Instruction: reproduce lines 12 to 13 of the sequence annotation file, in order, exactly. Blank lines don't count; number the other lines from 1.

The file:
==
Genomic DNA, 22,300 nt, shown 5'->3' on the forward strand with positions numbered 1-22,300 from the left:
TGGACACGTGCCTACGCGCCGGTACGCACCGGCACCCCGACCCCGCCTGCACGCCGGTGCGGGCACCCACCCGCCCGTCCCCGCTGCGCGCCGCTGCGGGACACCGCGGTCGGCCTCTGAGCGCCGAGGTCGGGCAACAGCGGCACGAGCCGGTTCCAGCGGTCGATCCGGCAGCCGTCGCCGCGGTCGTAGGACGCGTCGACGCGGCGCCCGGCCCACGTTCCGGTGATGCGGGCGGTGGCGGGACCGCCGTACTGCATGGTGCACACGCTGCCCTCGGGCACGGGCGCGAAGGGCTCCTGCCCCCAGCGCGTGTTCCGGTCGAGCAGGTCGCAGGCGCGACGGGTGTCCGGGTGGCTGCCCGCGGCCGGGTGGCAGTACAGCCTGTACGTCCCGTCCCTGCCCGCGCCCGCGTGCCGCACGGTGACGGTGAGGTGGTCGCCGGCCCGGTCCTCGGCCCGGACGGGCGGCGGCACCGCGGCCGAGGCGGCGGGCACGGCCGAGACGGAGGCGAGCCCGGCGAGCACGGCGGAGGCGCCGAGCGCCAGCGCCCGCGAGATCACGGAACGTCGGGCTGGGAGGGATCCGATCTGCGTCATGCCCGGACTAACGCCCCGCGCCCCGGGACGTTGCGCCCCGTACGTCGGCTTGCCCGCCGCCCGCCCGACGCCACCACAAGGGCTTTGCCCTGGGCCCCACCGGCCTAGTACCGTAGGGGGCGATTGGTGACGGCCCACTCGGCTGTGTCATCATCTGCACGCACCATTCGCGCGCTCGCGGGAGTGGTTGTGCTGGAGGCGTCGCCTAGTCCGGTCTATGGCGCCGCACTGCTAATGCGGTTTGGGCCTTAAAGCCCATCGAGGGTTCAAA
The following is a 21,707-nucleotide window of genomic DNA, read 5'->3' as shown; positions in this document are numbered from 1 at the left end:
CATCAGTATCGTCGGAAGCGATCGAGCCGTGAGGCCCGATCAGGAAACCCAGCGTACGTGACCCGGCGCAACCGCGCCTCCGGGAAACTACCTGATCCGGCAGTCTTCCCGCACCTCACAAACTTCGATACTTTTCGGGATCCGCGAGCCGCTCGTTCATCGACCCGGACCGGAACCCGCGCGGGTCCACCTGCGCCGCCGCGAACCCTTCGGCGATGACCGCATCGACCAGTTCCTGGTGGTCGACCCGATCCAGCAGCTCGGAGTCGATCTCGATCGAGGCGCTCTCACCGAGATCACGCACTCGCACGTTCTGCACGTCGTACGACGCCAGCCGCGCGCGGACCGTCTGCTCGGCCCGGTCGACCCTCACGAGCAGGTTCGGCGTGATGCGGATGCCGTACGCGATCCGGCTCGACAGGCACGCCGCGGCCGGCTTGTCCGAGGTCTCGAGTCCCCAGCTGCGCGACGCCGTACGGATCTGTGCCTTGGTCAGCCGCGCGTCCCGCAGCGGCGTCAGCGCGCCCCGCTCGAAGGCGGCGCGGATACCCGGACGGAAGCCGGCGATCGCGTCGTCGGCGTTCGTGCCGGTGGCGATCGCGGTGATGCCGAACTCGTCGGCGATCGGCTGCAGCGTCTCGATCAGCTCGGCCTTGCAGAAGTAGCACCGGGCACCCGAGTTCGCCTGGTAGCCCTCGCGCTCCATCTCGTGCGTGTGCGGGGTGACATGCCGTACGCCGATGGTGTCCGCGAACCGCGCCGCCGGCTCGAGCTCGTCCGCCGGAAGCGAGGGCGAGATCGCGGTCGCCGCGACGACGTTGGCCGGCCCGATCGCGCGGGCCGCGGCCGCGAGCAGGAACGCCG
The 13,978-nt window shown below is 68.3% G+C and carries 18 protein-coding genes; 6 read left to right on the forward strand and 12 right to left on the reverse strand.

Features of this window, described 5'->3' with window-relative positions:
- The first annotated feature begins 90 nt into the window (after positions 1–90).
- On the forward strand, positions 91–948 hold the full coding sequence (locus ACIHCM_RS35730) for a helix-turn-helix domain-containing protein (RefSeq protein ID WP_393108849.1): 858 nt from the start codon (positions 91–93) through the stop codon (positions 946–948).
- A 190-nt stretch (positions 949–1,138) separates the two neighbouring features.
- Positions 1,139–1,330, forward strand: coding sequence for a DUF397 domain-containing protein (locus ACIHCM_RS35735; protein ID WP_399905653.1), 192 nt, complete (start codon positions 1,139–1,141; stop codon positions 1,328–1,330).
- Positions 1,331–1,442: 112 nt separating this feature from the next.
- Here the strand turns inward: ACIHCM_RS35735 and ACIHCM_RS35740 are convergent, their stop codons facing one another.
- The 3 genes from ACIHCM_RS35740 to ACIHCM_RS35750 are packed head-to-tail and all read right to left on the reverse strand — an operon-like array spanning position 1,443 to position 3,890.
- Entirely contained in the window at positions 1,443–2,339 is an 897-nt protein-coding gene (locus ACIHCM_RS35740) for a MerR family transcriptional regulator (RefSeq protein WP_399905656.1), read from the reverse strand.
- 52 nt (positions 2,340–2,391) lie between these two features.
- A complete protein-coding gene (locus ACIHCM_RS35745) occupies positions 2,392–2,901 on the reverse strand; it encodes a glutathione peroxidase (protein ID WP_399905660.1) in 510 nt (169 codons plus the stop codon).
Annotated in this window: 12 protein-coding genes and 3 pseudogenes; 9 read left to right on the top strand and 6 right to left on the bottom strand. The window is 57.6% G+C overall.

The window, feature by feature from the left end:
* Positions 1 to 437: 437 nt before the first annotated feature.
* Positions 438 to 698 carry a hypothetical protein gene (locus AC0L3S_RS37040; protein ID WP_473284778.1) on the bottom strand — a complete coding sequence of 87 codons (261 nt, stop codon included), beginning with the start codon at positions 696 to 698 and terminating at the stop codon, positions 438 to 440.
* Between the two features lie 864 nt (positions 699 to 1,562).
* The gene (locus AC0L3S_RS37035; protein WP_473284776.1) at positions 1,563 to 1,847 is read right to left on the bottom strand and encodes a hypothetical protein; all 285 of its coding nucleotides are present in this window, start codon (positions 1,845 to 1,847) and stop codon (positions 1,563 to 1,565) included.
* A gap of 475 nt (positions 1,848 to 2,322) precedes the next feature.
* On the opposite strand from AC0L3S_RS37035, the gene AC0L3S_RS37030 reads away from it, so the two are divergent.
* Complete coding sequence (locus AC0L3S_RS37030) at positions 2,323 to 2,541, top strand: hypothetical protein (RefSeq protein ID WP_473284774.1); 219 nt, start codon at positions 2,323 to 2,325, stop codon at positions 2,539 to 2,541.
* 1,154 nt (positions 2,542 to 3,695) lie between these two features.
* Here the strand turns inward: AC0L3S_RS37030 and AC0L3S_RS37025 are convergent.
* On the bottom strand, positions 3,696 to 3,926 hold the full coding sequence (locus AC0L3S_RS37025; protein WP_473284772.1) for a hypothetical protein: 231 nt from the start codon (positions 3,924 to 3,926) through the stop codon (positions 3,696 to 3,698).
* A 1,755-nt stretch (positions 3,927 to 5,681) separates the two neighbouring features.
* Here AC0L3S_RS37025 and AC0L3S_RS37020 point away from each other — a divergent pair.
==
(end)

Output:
- Here the strand turns inward: ACIHCM_RS35735 and ACIHCM_RS35740 are convergent, their stop codons facing one another.
- The 3 genes from ACIHCM_RS35740 to ACIHCM_RS35750 are packed head-to-tail and all read right to left on the reverse strand — an operon-like array spanning position 1,443 to position 3,890.